Regardless of the times they've been tarnished over the years, the two top titles in WWE are still seen as two of the biggest prizes in the wrestling industry.
The WWE Championship and the WWE Universal Championship are undoubtedly the pinnacle that any WWE talent - and, before the existence of AEW, the majority of non-WWE-contracted talent - strive for.
Being handed a World Championship in any organisation should be considered a big deal, and that has largely been the case throughout for decades for Vince McMahon's company. Whether it was as the World Wide Wrestling Federation, World Wrestling Federation, World Wrestling Entertainment, or whatever, being handed the top prize in the company is a major moment for any wrestler.
But hindsight, of course, is a truly wonderful thing.
When reflecting back on the performers who have been given the task of leading the organisation forward as the company's champion, it doesn't always make for good reading for the WWE. And by WWE, that means Vince McMahon.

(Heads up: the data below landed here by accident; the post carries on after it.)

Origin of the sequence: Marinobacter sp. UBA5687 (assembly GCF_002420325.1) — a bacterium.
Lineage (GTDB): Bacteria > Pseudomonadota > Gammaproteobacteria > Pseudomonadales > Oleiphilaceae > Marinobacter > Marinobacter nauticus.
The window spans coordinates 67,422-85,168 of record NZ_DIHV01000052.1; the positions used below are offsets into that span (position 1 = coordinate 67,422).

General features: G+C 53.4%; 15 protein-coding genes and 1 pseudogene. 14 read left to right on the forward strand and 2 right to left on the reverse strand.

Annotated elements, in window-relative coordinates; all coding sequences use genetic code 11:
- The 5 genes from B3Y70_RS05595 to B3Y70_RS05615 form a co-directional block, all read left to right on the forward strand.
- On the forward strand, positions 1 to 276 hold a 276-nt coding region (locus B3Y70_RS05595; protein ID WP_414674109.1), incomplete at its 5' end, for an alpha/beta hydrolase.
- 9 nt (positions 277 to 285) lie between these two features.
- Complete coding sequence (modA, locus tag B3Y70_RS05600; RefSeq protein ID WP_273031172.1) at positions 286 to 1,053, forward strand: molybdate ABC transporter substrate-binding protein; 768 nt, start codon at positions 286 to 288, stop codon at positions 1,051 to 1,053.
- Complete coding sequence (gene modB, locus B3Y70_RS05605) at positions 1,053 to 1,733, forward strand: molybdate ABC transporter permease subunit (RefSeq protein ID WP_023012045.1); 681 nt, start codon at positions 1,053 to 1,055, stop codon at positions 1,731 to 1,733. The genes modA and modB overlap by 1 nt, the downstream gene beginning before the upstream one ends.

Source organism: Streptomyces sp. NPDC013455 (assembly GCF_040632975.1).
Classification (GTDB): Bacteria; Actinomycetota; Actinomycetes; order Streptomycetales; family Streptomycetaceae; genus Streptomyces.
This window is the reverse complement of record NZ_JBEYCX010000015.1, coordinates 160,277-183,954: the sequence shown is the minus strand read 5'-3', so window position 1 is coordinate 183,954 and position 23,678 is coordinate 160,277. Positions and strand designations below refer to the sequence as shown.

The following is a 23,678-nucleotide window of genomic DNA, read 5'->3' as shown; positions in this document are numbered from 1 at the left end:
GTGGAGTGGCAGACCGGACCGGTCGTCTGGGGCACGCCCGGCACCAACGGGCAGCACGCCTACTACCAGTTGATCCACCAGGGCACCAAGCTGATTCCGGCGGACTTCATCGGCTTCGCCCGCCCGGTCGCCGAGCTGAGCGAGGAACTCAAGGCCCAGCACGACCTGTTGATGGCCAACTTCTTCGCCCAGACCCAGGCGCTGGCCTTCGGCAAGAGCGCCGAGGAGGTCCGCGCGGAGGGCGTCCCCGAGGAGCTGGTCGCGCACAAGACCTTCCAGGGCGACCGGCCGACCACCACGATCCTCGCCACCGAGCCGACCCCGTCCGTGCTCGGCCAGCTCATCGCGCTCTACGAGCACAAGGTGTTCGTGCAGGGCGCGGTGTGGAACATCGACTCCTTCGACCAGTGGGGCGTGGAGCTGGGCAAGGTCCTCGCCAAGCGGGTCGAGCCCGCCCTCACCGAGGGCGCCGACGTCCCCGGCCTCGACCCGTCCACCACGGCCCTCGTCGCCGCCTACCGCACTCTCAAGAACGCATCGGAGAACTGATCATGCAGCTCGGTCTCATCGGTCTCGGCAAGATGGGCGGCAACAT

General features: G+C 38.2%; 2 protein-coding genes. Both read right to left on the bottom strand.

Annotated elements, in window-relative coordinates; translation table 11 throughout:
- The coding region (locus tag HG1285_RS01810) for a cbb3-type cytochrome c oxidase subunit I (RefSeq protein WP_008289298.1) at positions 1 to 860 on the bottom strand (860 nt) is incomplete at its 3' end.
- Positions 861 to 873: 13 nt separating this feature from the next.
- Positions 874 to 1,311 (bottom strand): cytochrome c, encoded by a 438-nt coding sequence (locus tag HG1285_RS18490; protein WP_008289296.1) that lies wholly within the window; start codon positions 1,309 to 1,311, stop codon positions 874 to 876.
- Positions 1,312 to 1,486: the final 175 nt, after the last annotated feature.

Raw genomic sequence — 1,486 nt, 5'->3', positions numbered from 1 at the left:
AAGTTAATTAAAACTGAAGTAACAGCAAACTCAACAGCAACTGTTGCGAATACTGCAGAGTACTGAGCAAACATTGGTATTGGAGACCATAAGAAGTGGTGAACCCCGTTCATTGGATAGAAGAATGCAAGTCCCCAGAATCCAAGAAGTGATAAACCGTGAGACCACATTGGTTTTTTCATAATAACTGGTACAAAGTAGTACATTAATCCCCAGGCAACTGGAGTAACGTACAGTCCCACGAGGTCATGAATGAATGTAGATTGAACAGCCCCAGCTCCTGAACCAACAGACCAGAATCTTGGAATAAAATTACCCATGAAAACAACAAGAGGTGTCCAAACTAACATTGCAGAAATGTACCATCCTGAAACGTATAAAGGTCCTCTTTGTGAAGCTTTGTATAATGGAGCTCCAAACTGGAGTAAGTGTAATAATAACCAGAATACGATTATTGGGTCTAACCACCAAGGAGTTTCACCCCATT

Here, then, are eight wrestlers who The Chairman and WWE must surely regret ever making a World Champion.
8. Jinder Mahal
May 2017's Backlash PPV sprung one of the more 'what, seriously?!' moments in recent WWE history, as Jinder Mahal defeated Randy Orton to become WWE Champion. Yes, the one and the same jobber supreme of 3MB fame had now been given a shot at carrying one of the biggest prizes in the wrestling business.
Jinder would actually embark on a 170-day reign as WWE Champion, although his spell on top was nauseating. Bar a couple of rematches with Orton and a brief feud with Shinsuke Nakamura, Mahal's time as WWE Champion saw him amass few notable wins in his six months with the gold. Not only that, but the bigger picture - and the more concerning matter for WWE brass - saw SmackDown's ratings tumble to worrying low after worrying low during the Calgary native's time on top.
To his credit, Mahal looked like a top star, he carried himself like a top star, and he had the elaborate entrance of a top star. It was just that the material he was given to work with was lazy and dull, and his plodding ring style and dry delivery made for boring TV.
WWE should be commended for taking a shot on trying to elevate a talent to the status of WWE Champion, but that experiment failed on every level - be it TV ratings, match quality, or entertainment value.